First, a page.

PHILADELPHIA (CN) – Wyndham Worldwide must face charges of unfair trade practices after lax cybersecurity led to a massive hack of the hotel chain, the Third Circuit ruled.
The parent of Days Inn, Ramada and Travelodge experienced three security breaches beginning in 2008 when hackers guessed the login information of a hotel in Phoenix connected to the company’s network, giving them access to the unencrypted information of 500,000 customers.
In 2009, the hackers installed malware through an administrative account. The hacks ultimately compromised the information of estimated 619,000 customers and caused about $10.6 million in losses.
The Federal Trade Commission filed a federal complaint against Wyndham in Arizona, claiming that it failed to take even standard security steps, such as setting up a firewall, creating sufficiently complex passwords for administrative accounts, keeping vigilant for unauthorized access, and updating the operating systems to which it connected its computers.
Regulators further claimed that Wyndham’s practices were at odds with the security policy it provided to customers that boasted of heightened security, including encryption and a firewall.
Wyndham, which had the FTC case against it transferred to New Jersey, argued that the attack was beyond the FTC’s purview, claiming that the agency could only prosecute instances of “unethical” or “unscrupulous” behavior.
After denying the hotelier’s motion to dismiss, U.S. District Judge Esther Salas certified to the Third Circuit the question of the FTC’s authority to regulate cybersecurity under the unfairness prong of the Federal Trade Commission Act.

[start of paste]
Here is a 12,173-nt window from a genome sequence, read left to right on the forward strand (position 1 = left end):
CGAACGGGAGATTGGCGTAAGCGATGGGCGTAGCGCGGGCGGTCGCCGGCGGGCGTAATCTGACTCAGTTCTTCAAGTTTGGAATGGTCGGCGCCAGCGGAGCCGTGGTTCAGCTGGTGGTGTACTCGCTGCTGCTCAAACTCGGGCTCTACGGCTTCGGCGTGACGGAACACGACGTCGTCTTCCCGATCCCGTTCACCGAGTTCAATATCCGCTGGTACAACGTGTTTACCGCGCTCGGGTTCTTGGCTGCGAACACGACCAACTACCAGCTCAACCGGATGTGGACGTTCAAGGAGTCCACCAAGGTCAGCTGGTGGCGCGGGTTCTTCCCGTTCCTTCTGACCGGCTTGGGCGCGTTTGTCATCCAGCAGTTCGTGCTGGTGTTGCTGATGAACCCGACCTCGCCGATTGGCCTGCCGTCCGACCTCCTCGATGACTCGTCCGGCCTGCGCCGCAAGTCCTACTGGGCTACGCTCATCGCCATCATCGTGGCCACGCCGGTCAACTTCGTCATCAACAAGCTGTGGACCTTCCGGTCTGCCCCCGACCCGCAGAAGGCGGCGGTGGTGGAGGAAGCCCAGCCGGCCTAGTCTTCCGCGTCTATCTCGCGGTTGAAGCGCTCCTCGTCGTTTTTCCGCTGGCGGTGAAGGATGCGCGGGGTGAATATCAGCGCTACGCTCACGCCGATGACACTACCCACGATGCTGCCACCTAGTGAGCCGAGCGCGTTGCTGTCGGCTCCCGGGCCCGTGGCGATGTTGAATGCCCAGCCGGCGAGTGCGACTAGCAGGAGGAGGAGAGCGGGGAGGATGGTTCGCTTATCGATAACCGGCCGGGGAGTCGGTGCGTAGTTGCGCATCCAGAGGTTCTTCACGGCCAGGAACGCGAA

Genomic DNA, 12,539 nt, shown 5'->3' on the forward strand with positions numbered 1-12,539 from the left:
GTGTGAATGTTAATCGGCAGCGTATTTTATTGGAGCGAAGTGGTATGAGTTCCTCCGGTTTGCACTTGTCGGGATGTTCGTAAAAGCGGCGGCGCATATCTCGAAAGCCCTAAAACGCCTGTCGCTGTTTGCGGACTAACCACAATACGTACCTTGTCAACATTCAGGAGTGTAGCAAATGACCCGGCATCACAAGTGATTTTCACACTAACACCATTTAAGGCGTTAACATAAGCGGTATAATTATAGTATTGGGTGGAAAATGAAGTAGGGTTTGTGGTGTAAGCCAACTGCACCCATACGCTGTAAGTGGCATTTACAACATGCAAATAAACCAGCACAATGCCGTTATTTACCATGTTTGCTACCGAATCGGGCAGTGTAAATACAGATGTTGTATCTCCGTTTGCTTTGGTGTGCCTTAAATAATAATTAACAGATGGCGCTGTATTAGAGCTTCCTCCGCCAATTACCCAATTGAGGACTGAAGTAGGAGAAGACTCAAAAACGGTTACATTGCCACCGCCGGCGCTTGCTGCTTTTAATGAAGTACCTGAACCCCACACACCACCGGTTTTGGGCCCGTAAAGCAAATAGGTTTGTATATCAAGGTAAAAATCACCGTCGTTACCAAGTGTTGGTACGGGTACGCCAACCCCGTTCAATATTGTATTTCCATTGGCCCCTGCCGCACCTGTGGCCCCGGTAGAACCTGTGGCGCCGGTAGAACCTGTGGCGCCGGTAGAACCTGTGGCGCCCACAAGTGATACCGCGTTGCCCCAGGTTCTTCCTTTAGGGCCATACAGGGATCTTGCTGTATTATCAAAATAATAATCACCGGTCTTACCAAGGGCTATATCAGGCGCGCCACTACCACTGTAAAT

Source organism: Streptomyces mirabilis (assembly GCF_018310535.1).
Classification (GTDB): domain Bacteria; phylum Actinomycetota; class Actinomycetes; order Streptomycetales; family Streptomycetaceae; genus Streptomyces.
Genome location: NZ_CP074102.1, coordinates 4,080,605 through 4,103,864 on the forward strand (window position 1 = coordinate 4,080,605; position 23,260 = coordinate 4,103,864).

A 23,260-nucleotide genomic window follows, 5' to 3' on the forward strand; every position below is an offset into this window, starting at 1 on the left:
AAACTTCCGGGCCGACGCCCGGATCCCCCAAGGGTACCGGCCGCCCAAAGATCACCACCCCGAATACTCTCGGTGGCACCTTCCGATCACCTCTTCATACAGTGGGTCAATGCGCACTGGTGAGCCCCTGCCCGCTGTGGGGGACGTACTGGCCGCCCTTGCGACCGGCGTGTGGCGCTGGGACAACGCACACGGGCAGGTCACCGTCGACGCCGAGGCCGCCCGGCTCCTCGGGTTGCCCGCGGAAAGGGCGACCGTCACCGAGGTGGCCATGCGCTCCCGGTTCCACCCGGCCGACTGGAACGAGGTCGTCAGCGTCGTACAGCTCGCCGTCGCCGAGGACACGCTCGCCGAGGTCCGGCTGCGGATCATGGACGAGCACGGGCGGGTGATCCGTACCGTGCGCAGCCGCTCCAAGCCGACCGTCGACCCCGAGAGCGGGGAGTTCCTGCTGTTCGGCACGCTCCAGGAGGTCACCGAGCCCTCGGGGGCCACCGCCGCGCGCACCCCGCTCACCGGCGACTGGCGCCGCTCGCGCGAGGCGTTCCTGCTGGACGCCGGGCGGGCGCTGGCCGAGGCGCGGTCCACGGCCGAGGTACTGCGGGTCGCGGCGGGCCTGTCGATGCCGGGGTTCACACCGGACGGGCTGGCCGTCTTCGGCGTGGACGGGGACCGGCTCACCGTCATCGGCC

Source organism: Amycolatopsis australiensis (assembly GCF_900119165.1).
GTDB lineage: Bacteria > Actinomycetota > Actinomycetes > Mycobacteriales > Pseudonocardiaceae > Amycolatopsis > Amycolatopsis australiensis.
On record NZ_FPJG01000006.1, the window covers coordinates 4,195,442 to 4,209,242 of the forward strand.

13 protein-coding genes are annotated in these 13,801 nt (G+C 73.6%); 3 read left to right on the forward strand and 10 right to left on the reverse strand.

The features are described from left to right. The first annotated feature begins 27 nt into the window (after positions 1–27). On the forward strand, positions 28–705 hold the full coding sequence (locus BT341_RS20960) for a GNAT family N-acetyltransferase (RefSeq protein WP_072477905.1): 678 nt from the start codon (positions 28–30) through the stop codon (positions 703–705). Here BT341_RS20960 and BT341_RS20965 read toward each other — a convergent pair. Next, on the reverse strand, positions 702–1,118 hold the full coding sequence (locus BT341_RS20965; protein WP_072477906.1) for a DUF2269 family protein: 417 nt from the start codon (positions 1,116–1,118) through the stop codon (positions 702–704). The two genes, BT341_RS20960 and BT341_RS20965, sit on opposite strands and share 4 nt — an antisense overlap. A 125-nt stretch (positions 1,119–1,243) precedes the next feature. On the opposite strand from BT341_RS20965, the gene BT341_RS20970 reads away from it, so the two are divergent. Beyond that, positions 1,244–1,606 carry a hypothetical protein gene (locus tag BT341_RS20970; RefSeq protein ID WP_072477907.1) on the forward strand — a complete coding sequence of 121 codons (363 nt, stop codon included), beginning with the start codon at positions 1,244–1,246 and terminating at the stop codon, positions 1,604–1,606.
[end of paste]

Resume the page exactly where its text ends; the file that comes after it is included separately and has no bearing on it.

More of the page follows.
Section 45(a) of that statute prohibits “unfair or deceptive acts or practices in or affecting commerce.”
A three-judge panel with the federal appeals affirmed Monday, finding that the agency has broad authority secured by the Supreme Court in 1972 to more or less pursue “unjustified consumer injury.”
The court scoffed at Wyndham’s claim that such an authority would let the FTC sue everyone even supermarkets that leave stray banana peels lying around.
“The argument is alarmist to say the least,” Judge Thomas Ambro wrote for the court. “And it invites the 21 tart retort that, were Wyndham a supermarket, leaving so many banana peels all over the place that 619,000 customers fall hardly suggests it should be immune from liability.”
Proving that cybersecurity concerns will remain a priority for regulators, the Third Circuit’s ruling comes on the heels of a massive breach at Ashley Madison, a dating website that catered married men having extramarital affairs.
With the personal information of 37 million users implicated, federal complaints have begun to trickle in California and Canada, where the company’s parent, Avid Life, is based.
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